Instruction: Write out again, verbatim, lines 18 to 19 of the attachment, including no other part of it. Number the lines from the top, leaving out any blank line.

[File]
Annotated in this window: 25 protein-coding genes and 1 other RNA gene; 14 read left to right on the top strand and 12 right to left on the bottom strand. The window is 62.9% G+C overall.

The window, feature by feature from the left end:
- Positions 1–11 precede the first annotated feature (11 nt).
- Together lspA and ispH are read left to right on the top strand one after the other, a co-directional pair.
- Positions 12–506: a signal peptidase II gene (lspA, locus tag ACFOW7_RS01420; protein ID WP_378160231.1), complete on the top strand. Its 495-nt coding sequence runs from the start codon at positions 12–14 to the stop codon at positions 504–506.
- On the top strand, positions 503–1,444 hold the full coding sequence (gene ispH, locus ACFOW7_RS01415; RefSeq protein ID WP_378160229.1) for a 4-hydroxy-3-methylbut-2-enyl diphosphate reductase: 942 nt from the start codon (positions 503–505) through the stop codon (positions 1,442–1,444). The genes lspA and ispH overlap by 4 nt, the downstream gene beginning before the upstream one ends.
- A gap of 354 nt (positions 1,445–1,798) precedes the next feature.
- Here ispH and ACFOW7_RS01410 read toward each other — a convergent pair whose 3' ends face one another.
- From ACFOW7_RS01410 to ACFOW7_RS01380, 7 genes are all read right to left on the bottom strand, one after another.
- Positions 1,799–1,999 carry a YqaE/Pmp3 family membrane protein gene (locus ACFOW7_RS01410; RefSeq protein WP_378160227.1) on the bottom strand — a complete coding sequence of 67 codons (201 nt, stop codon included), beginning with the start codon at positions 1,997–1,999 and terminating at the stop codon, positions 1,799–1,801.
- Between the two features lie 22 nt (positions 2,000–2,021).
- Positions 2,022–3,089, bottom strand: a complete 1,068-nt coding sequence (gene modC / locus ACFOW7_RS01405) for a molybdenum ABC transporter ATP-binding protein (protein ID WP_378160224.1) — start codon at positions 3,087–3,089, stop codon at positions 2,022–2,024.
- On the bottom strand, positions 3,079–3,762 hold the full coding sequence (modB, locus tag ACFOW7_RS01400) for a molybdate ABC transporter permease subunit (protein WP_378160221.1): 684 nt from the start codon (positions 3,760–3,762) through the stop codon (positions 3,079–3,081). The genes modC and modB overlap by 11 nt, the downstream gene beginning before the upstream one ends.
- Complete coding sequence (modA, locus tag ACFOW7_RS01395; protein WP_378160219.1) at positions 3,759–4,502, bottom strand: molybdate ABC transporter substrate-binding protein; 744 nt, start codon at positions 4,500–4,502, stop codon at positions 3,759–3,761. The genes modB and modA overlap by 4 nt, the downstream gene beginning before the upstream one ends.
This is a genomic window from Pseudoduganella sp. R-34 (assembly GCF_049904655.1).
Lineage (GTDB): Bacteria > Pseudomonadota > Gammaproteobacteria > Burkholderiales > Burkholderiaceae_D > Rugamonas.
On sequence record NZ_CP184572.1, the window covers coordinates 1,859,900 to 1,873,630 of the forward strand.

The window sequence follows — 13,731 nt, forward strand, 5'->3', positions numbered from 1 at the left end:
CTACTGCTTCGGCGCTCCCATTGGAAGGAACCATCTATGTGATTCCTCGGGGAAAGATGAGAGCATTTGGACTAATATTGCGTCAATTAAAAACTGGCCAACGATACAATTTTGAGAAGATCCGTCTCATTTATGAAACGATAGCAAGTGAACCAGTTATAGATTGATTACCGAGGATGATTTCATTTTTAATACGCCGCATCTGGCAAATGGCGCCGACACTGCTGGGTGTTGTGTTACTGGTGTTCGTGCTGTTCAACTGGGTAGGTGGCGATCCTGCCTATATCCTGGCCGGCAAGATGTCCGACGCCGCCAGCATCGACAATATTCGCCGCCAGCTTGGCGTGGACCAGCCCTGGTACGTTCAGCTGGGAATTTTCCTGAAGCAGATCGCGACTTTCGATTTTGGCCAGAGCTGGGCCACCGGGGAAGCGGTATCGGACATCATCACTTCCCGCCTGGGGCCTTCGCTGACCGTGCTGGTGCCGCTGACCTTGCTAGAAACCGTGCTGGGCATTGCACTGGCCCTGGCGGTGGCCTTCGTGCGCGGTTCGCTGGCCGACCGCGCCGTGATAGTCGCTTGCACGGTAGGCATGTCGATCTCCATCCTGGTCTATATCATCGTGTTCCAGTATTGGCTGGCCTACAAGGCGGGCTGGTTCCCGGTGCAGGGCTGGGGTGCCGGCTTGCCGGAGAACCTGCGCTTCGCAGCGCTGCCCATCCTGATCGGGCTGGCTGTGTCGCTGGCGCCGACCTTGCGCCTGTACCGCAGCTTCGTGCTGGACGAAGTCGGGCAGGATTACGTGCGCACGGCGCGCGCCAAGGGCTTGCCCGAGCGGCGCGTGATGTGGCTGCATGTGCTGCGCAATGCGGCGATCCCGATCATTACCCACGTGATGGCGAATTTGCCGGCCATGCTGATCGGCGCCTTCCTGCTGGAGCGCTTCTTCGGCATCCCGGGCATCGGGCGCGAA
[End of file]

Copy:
The window sequence follows — 13,731 nt, forward strand, 5'->3', positions numbered from 1 at the left end:
CTACTGCTTCGGCGCTCCCATTGGAAGGAACCATCTATGTGATTCCTCGGGGAAAGATGAGAGCATTTGGACTAATATTGCGTCAATTAAAAACTGGCCAACGATACAATTTTGAGAAGATCCGTCTCATTTATGAAACGATAGCAAGTGAACCAGTTATAGATTGATTACCGAGGATGATTTCATTTTTAATACGCCGCATCTGGCAAATGGCGCCGACACTGCTGGGTGTTGTGTTACTGGTGTTCGTGCTGTTCAACTGGGTAGGTGGCGATCCTGCCTATATCCTGGCCGGCAAGATGTCCGACGCCGCCAGCATCGACAATATTCGCCGCCAGCTTGGCGTGGACCAGCCCTGGTACGTTCAGCTGGGAATTTTCCTGAAGCAGATCGCGACTTTCGATTTTGGCCAGAGCTGGGCCACCGGGGAAGCGGTATCGGACATCATCACTTCCCGCCTGGGGCCTTCGCTGACCGTGCTGGTGCCGCTGACCTTGCTAGAAACCGTGCTGGGCATTGCACTGGCCCTGGCGGTGGCCTTCGTGCGCGGTTCGCTGGCCGACCGCGCCGTGATAGTCGCTTGCACGGTAGGCATGTCGATCTCCATCCTGGTCTATATCATCGTGTTCCAGTATTGGCTGGCCTACAAGGCGGGCTGGTTCCCGGTGCAGGGCTGGGGTGCCGGCTTGCCGGAGAACCTGCGCTTCGCAGCGCTGCCCATCCTGATCGGGCTGGCTGTGTCGCTGGCGCCGACCTTGCGCCTGTACCGCAGCTTCGTGCTGGACGAAGTCGGGCAGGATTACGTGCGCACGGCGCGCGCCAAGGGCTTGCCCGAGCGGCGCGTGATGTGGCTGCATGTGCTGCGCAATGCGGCGATCCCGATCATTACCCACGTGATGGCGAATTTGCCGGCCATGCTGATCGGCGCCTTCCTGCTGGAGCGCTTCTTCGGCATCCCGGGCATCGGGCGCGAA